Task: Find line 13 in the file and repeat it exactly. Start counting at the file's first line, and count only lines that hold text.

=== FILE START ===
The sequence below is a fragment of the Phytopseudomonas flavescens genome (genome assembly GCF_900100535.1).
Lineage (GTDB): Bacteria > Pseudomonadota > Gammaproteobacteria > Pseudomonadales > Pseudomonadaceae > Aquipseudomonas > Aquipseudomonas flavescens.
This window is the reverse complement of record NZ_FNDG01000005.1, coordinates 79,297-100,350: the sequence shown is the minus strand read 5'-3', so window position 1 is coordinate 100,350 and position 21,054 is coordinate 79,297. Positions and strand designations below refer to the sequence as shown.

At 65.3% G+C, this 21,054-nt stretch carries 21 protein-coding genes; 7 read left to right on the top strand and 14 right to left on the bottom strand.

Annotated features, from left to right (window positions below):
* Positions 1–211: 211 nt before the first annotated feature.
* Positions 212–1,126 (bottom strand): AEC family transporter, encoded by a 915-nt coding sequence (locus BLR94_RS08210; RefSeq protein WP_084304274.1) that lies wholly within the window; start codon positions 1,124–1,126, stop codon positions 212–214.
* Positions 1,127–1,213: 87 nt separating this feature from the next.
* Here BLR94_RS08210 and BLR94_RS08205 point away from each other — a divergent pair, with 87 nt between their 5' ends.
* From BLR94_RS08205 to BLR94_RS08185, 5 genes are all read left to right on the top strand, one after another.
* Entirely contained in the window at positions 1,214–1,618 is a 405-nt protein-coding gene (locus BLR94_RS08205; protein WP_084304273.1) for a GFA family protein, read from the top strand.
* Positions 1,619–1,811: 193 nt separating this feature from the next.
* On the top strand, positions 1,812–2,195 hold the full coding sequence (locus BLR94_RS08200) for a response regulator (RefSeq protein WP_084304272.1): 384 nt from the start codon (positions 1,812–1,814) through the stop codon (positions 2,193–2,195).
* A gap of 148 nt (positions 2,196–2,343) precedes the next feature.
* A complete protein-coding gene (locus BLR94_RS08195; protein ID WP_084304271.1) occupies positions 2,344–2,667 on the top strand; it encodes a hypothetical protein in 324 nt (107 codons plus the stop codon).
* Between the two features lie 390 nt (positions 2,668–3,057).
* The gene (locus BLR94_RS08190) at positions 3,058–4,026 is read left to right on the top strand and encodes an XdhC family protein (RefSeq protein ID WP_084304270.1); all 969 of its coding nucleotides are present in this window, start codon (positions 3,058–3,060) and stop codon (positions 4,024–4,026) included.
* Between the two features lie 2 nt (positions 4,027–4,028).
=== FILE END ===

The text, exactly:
* On the top strand, positions 1,812–2,195 hold the full coding sequence (locus BLR94_RS08200) for a response regulator (RefSeq protein WP_084304272.1): 384 nt from the start codon (positions 1,812–1,814) through the stop codon (positions 2,193–2,195).